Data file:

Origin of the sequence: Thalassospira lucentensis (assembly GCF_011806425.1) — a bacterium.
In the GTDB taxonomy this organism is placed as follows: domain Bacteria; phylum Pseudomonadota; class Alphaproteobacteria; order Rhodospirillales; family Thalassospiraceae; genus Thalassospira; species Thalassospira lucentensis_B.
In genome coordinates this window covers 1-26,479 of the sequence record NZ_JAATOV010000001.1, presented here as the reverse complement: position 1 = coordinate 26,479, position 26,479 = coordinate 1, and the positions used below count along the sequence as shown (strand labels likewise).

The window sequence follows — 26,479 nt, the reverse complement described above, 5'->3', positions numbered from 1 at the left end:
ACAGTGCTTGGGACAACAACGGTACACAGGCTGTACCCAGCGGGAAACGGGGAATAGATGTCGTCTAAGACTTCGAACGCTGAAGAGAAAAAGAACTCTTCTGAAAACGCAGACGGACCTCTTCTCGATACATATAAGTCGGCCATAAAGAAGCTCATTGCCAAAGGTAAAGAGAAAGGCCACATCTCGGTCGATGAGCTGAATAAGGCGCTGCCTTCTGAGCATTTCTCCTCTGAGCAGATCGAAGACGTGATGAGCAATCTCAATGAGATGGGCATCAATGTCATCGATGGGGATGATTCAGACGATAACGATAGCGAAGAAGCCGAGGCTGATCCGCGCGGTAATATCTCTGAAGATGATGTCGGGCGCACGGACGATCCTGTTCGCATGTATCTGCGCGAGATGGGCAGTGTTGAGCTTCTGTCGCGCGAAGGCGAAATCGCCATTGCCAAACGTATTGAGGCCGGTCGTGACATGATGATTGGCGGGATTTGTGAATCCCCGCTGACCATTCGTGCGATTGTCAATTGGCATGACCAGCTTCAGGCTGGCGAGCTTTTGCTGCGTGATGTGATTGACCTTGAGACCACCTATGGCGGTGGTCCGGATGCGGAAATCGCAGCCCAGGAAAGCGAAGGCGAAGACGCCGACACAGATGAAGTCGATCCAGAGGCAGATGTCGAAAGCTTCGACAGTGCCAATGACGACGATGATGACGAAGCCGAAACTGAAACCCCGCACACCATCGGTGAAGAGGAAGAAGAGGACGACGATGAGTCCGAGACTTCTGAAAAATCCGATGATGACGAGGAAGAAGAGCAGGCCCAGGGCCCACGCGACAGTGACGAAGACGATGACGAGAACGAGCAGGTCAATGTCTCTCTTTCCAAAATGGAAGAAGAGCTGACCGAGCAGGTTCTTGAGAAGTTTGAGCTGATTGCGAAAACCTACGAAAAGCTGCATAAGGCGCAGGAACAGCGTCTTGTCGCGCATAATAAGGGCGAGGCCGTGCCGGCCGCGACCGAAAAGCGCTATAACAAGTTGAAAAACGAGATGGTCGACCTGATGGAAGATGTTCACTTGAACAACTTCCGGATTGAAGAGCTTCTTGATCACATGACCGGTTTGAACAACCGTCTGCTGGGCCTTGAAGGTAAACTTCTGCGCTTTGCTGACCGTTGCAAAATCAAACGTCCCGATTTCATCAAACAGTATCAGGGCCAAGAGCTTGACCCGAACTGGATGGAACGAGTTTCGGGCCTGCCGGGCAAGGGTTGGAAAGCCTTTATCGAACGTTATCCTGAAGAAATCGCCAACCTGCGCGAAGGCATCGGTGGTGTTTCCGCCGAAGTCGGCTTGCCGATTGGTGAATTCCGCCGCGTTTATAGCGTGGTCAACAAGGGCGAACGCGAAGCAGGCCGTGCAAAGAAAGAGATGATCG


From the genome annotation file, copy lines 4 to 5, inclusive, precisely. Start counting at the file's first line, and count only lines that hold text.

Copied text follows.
The window sequence follows — 26,479 nt, the reverse complement described above, 5'->3', positions numbered from 1 at the left end:
ACAGTGCTTGGGACAACAACGGTACACAGGCTGTACCCAGCGGGAAACGGGGAATAGATGTCGTCTAAGACTTCGAACGCTGAAGAGAAAAAGAACTCTTCTGAAAACGCAGACGGACCTCTTCTCGATACATATAAGTCGGCCATAAAGAAGCTCATTGCCAAAGGTAAAGAGAAAGGCCACATCTCGGTCGATGAGCTGAATAAGGCGCTGCCTTCTGAGCATTTCTCCTCTGAGCAGATCGAAGACGTGATGAGCAATCTCAATGAGATGGGCATCAATGTCATCGATGGGGATGATTCAGACGATAACGATAGCGAAGAAGCCGAGGCTGATCCGCGCGGTAATATCTCTGAAGATGATGTCGGGCGCACGGACGATCCTGTTCGCATGTATCTGCGCGAGATGGGCAGTGTTGAGCTTCTGTCGCGCGAAGGCGAAATCGCCATTGCCAAACGTATTGAGGCCGGTCGTGACATGATGATTGGCGGGATTTGTGAATCCCCGCTGACCATTCGTGCGATTGTCAATTGGCATGACCAGCTTCAGGCTGGCGAGCTTTTGCTGCGTGATGTGATTGACCTTGAGACCACCTATGGCGGTGGTCCGGATGCGGAAATCGCAGCCCAGGAAAGCGAAGGCGAAGACGCCGACACAGATGAAGTCGATCCAGAGGCAGATGTCGAAAGCTTCGACAGTGCCAATGACGACGATGATGACGAAGCCGAAACTGAAACCCCGCACACCATCGGTGAAGAGGAAGAAGAGGACGACGATGAGTCCGAGACTTCTGAAAAATCCGATGATGACGAGGAAGAAGAGCAGGCCCAGGGCCCACGCGACAGTGACGAAGACGATGACGAGAACGAGCAGGTCAATGTCTCTCTTTCCAAAATGGAAGAAGAGCTGACCGAGCAGGTTCTTGAGAAGTTTGAGCTGATTGCGAAAACCTACGAAAAGCTGCATAAGGCGCAGGAACAGCGTCTTGTCGCGCATAATAAGGGCGAGGCCGTGCCGGCCGCGACCGAAAAGCGCTATAACAAGTTGAAAAACGAGATGGTCGACCTGATGGAAGATGTTCACTTGAACAACTTCCGGATTGAAGAGCTTCTTGATCACATGACCGGTTTGAACAACCGTCTGCTGGGCCTTGAAGGTAAACTTCTGCGCTTTGCTGACCGTTGCAAAATCAAACGTCCCGATTTCATCAAACAGTATCAGGGCCAAGAGCTTGACCCGAACTGGATGGAACGAGTTTCGGGCCTGCCGGGCAAGGGTTGGAAAGCCTTTATCGAACGTTATCCTGAAGAAATCGCCAACCTGCGCGAAGGCATCGGTGGTGTTTCCGCCGAAGTCGGCTTGCCGATTGGTGAATTCCGCCGCGTTTATAGCGTGGTCAACAAGGGCGAACGCGAAGCAGGCCGTGCAAAGAAAGAGATGATCG